In humans, only two cases of BAFFR-deficiency resulting from complete inactivation of the BAFFR encoding gene TNFRSF13C have been described so far. In both cases, the autosomal-recessive, homozygous 24bp in-frame deletion (80) removes the codons of highly conserved eight amino acids (LVLALVLV) from the transmembrane region of BAFFR, which extends from residues (7698). The truncated BAFFR protein is highly unstable although in silico modeling predicts that the mutant BAFFR protein would be able to form a new transmembrane region between the resulting residues (7092), which partially overlaps the TM region of the wild type protein. The lack of BAFFR expression causes an arrest of B cell differentiation at the transition from CD10+ immature/transitional 1 B cells to transitional 2 / naïve and marginal zone B cells. The homozygous mutation has full penetrance whereas the heterozygous deletion is phenotypically indistinguishable from healthy donors. Many of the immunological characteristics of human BAFFR deficiency have been described in Baffr-/- mice. The common features include very low numbers of circulating B cells, low IgM and IgG antibody titers but increased levels of serum IgA. Nevertheless, there are some clear differences between BAFFR-deficient humans and mice. First of all, inactivation of the BAFFR encoding Tnfsf13c gene in mice still allows normal development of B1 B cells, whereas in BAFFR-deficient humans have neither B1 B cells nor any other B cell subset, which would resemble B1 B cells. However, if B1 B cells would develop in humans as in mice from precursor cells during embryonic life and persist by homeostatic proliferation (78, 96, 97), they might have been disappeared in the BAFFR deficient patients like they also can disappear in old mice. On the other hand, the severe block in the development of follicular and marginal zone B cells might have created more space for the expansion of B1 B cells which then also would have had the chance to compensate the lack of these B2 B cell populations and to develop into IgA secreting plasma cells in the gut as it has been observed in mice (79). Interestingly, both BAFFR deficient patients have an effective output of immature B cells from bone marrow resulting in high numbers of transitional B cells, which are comparable to much younger adults. Different from Baffr-/- mice, both BAFFR-deficient humans suffered from severe lymphopenia. This difference might also be age-related or it might depend on differences regulating the size of the B cell pool, which are not well understood but known to vary between different individuals (98100). Since IgM+ CD27+ marginal zone B cells control infections with encapsulated bacteria (101), the absence of marginal zone B cells resulted in defective T-independent vaccination responses against Pneumovax, which consists of a mixture of 23 different S.pneumoniae cell wall polysaccharides. Notably, the low but detectable IgG response against the T-dependent antigen tetanus toxoid, the high IgA serum concentrations and the presence of IgA+ plasma cells in the lamina propria of the small intestine showed that BAFFR-deficiency does not completely exclude the development of B cells into plasma cells. Similar results were observed in in Baffr−/− mice in which BAFFR-deficient B cells were found to complete the germinal center reaction (102) and to develop into switched memory B cells and plasma cells which survive without BAFFR (103). Upon depletion of BAFF by BAFF-neutralizing treatment with anti-BAFF monoclonal antibodies (Belimumab, Benlysta) or with soluble TACI-Ig (Atacicept), BAFFR-independent long-term survival of memory B cells has also been detected in SLE patients. These clinical studies show the strong (>75%) decline of naive B cell numbers that is followed by an increase in switched memory B cells (104, 105). Similar to the numbers of switched memory B cells, IgG antibody concentrations, which were build-up before starting the BAFF-neutralizing therapy, remained constant whereas the increase of antibody titers against neoantigens from influenza virus was significantly lower in belimumab-treated patients than in controls (106). In a similar study, the population of switched memory B cells did also not decrease within a half year treatment of rheumatoid arthritis patients with TACI-Ig fusion protein atacicept (107).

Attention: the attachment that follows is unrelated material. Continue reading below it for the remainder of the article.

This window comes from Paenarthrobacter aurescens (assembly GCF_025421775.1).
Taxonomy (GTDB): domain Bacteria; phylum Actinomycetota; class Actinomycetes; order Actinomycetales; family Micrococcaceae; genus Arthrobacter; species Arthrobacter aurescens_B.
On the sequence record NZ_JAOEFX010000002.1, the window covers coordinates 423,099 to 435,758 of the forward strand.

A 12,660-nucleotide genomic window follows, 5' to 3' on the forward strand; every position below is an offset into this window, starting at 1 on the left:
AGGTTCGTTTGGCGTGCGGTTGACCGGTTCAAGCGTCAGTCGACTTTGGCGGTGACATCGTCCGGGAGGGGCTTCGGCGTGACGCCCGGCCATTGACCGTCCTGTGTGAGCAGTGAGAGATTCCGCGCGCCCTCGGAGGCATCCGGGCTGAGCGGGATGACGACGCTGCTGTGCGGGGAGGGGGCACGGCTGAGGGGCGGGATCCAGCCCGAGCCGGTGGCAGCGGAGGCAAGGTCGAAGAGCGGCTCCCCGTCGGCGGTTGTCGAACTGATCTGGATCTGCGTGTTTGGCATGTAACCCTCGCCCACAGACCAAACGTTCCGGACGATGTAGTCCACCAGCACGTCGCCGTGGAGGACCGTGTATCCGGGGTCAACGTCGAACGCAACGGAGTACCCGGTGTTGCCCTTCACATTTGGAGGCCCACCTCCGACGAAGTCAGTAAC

In addition to the BAFFR deletion, different missense mutations have been described for BAFFR. The mutants were found in patients suffering from common variable immunodeficiency (CVID), the most frequent form of primary immunodeficiency which is characterized by low or absent IgM, IgG, and IgA serum titers, low numbers or absent circulating switched memory B cells and the absence of circulating plasma cells (108, 109). The BAFFR missense mutations change amino acid residues in the extra- or intracellular part of BAFFR (110112) but they do interfere with B cell development or survival in a way which would be comparable to the BAFFR deletion mutant. Therefore, their contribution to the development of CVID and antibody deficiency remains to be shown. In this context, the P21R BAFFR variant, which is encoded by a frequent single nucleotide polymorphism (rs77874543), represents one exception. The proline 21 is located in a small loop directly preceding the BAFF binding domain. Functional and biochemical studies showed that this small loop region is essential for ligand-independent association of BAFFR polypeptide chains into multimers. It therefore represents the pre-ligand assembly domain of BAFFR (7). Although the P21R-related defect in BAFFR clustering reduces the number of BAFF molecules able to bind BAFFR on the surface of B cells by at least 50%, it does not interfere with the development of transitional B cells to naive mature B cells. Since BAFFR multimerization strongly enhances BAFF binding, B cells carrying the P21R mutation develop less efficiently into IgM secreting plasmablasts. Moreover, the homozygous P21R variant is completely resistant against BAFF-induced processing of BAFFR by ADAM10 (70): The mutation seems to compensate its reduced ability to bind BAFF. This feature may mask in part the impaired differentiation of P21R+ B cells into IgM secreting plasmablasts and prevent the development of overt immunodeficiency. Table 1 summarizes the main differences in the studies of BAFF and BAFFR in humans and mouse models.